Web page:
Why Vivendi Investors Let the Bollore Show Continue
(Bloomberg Opinion) -- Whatever you think about Vincent Bollore’s motives and approach to corporate governance, it’s hard to argue with one thing: he has generated healthy returns for shareholders of Vivendi SA.
That might explain why they voted to approve a new buyback program at the annual meeting Monday, even though it will likely see the billionaire extend his control of the French media conglomerate.
If you had invested $1 in Vivendi when he assumed the chairmanship in 2014, you’d have the equivalent of $1.83 in your pocket today. The returns for media firms in the Stoxx 600 Europe Index have meanwhile averaged 32 percent, while France’s benchmark CAC 40 Index has returned 41 percent.
Bollore has made savvy use of buybacks and dividends. Without the impact of these, Vivendi’s outperformance would have been significantly more modest.
And with each new round of share purchases, the Bollore stake in Vivendi creeps higher. That’s because the family holding company has not sold any stock, and that which was bought back was ultimately cancelled. This has reduced the overall share count, leaving the Bollores with a greater proportion of the total.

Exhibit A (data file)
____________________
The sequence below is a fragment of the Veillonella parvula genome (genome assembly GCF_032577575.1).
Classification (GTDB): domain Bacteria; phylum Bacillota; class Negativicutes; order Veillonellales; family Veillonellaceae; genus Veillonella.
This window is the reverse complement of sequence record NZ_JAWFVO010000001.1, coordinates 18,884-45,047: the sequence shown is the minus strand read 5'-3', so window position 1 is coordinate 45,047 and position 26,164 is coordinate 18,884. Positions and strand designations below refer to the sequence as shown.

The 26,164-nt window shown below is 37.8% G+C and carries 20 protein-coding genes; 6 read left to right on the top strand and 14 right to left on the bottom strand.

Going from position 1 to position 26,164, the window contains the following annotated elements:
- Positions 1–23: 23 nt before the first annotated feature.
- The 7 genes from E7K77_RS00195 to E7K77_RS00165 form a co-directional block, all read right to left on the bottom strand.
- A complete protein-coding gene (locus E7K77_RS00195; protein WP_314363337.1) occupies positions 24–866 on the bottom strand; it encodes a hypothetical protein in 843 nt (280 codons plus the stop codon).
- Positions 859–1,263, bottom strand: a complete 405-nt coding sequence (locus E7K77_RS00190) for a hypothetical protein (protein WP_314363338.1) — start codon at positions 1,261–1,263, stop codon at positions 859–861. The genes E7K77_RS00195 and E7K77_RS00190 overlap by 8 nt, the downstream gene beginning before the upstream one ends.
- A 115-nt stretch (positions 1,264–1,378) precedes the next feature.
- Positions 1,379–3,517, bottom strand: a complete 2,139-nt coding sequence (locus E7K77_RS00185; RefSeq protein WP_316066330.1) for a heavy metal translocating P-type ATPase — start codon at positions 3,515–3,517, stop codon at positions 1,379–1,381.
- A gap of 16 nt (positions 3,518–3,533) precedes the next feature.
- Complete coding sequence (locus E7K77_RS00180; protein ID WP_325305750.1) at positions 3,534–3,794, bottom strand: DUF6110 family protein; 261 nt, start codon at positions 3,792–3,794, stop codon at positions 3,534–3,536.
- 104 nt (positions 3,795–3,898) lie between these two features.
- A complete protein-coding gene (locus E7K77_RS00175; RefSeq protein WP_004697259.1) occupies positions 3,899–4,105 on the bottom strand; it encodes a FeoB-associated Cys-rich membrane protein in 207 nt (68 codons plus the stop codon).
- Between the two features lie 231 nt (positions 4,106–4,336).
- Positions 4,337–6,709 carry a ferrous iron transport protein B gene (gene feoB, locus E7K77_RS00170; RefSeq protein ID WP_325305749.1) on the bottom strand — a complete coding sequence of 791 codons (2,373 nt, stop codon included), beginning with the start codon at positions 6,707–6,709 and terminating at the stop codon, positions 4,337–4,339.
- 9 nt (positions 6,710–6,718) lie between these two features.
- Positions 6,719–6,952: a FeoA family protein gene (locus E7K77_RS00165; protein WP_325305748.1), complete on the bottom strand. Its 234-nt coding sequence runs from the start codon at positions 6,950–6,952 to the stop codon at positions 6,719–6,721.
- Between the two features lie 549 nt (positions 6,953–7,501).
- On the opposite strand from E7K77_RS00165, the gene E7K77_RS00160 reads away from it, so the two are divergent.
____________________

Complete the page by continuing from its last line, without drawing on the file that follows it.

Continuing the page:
But the family doesn’t seem to enjoy much support. Only 67 percent of shareholders present voted to carry the measure to allow Vivendi to buy back one in four shares. The turnout (not all investors were present at the vote) suggests that only 17 percent of the stock not controlled by Bollore actively voted in favor of the buyback.
The lack of clear backing comes as the 67-year-old prepares to hand his board seat to son Cyrille at the end of this month, having given the chairmanship to elder son Yannick last year. The move to a new generation will breathe new life into the sense that Bollore cares more about dynasty building than corporate governance.
The greater concern for shareholders might then be the prospect of another buyback funded by the sale of about half of Universal Music Group, which is Vivendi’s prize asset. By some estimates, the unit could be valued more highly than its parent company’s entire market capitalization. As I’ve written before, the cancellation of shares acquired in that buyback could see the Bollore family secure majority control of Vivendi.
Shareholders’ best hope to ensure they're not relegated to be rump investors is that the share price rises so much that it limits the scale of the buybacks. The measure approved yesterday has a maximum repurchase price of 25 euros, and the stock traded above that level on Tuesday.
True, Bollore is generating returns for Vivendi’s investors. But they’d better be sure they’re happy to let him run the firm as a family fiefdom in exchange.
This column does not necessarily reflect the opinion of the editorial board or Bloomberg LP and its owners.
Alex Webb is a Bloomberg Opinion columnist covering Europe's technology, media and communications industries. He previously covered Apple and other technology companies for Bloomberg News in San Francisco.
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